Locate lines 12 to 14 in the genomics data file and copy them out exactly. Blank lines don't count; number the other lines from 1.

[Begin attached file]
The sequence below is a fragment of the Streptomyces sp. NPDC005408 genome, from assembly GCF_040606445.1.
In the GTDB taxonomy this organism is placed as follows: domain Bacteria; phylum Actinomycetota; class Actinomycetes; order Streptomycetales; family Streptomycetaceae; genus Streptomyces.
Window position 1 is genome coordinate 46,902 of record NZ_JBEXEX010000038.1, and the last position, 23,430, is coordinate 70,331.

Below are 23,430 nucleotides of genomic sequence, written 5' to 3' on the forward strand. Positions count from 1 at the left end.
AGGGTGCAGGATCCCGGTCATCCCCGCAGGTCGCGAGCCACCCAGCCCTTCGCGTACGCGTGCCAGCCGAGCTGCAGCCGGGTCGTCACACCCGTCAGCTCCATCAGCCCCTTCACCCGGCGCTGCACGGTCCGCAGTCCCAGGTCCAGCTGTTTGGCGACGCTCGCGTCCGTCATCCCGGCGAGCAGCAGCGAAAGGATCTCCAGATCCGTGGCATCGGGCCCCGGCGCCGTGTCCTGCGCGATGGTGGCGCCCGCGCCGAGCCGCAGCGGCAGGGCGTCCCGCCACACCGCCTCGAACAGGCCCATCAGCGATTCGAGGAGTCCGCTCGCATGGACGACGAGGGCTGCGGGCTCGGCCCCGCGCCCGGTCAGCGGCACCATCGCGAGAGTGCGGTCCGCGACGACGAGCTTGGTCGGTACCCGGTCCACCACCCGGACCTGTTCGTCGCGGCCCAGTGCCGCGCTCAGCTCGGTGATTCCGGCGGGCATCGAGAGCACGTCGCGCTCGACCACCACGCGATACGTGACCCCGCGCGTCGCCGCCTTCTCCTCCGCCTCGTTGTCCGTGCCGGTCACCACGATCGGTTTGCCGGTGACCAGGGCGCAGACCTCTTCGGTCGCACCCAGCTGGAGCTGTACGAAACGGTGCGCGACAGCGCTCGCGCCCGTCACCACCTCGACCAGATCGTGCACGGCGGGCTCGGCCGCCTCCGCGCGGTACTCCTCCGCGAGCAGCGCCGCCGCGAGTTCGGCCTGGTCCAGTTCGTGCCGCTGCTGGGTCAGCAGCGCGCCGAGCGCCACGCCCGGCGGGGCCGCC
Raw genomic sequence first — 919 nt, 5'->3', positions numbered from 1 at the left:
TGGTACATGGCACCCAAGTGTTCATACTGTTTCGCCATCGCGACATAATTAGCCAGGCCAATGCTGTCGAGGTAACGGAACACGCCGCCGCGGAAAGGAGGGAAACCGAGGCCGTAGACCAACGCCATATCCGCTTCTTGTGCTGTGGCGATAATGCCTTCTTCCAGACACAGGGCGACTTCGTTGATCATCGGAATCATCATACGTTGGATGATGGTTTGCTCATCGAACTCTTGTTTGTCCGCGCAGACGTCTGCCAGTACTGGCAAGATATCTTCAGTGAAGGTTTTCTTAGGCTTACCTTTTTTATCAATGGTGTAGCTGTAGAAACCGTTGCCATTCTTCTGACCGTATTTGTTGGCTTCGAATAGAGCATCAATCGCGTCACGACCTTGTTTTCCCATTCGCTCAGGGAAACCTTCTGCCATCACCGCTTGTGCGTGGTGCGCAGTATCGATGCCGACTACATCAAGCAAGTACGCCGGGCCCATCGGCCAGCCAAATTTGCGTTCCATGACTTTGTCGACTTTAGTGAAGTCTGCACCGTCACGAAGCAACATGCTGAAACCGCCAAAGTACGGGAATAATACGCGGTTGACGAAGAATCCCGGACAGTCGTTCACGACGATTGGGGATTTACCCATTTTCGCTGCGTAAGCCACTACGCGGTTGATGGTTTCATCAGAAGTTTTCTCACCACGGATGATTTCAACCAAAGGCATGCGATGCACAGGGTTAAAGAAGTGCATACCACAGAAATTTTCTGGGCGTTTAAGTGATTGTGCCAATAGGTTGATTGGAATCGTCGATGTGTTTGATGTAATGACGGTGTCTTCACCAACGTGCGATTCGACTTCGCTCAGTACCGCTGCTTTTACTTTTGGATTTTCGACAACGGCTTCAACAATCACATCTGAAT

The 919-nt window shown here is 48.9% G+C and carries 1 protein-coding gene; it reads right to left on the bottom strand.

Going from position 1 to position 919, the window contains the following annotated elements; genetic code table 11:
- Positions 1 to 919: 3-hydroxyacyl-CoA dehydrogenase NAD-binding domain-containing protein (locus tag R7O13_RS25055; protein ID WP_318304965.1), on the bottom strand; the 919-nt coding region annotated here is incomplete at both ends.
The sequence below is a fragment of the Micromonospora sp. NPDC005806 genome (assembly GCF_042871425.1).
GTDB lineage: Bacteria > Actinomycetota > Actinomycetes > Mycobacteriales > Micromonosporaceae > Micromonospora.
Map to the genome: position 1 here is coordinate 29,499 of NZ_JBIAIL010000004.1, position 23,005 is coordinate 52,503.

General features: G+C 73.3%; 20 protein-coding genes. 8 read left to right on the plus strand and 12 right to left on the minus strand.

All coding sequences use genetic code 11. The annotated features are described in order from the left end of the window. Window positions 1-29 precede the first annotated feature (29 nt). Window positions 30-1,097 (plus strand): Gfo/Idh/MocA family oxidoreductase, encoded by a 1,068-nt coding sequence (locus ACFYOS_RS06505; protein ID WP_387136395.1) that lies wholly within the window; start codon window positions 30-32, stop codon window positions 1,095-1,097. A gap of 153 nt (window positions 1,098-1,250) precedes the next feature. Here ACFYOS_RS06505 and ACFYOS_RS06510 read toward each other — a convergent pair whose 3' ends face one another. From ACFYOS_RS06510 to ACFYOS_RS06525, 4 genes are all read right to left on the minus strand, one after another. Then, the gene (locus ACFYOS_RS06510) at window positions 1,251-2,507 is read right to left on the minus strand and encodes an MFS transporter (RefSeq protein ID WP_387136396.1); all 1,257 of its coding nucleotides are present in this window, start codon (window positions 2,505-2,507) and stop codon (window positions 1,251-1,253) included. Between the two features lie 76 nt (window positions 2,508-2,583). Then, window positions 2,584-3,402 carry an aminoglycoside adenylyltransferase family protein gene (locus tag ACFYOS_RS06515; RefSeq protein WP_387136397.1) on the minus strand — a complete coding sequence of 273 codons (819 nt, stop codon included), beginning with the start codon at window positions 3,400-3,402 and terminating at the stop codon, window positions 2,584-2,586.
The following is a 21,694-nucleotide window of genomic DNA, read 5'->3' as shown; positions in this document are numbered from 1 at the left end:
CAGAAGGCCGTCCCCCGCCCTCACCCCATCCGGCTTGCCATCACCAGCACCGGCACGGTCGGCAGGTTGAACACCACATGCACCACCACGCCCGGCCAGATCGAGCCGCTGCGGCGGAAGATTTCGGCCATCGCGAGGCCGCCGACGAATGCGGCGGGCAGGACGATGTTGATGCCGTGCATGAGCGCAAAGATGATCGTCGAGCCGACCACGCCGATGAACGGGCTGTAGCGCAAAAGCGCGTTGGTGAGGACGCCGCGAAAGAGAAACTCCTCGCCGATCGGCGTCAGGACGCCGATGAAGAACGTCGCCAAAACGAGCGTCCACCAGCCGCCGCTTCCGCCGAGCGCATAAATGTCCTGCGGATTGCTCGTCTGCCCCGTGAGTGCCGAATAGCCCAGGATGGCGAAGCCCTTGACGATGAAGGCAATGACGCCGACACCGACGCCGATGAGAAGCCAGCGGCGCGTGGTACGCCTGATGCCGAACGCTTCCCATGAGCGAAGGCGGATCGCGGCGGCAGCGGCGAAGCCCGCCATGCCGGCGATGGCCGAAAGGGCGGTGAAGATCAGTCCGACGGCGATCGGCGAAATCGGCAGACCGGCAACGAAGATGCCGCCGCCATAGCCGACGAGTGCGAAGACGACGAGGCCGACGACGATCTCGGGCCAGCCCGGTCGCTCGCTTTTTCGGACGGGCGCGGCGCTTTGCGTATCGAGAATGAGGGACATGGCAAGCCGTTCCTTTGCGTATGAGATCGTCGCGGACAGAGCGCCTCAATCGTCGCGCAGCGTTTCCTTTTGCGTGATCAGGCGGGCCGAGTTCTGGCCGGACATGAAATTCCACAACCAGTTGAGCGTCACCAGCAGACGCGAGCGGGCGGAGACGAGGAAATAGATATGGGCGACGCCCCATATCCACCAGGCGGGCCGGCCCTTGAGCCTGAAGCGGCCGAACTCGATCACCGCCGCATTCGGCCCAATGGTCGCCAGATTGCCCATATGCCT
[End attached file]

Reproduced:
GTDB lineage: Bacteria > Actinomycetota > Actinomycetes > Mycobacteriales > Micromonosporaceae > Micromonospora.
Map to the genome: position 1 here is coordinate 29,499 of NZ_JBIAIL010000004.1, position 23,005 is coordinate 52,503.

General features: G+C 73.3%; 20 protein-coding genes. 8 read left to right on the plus strand and 12 right to left on the minus strand.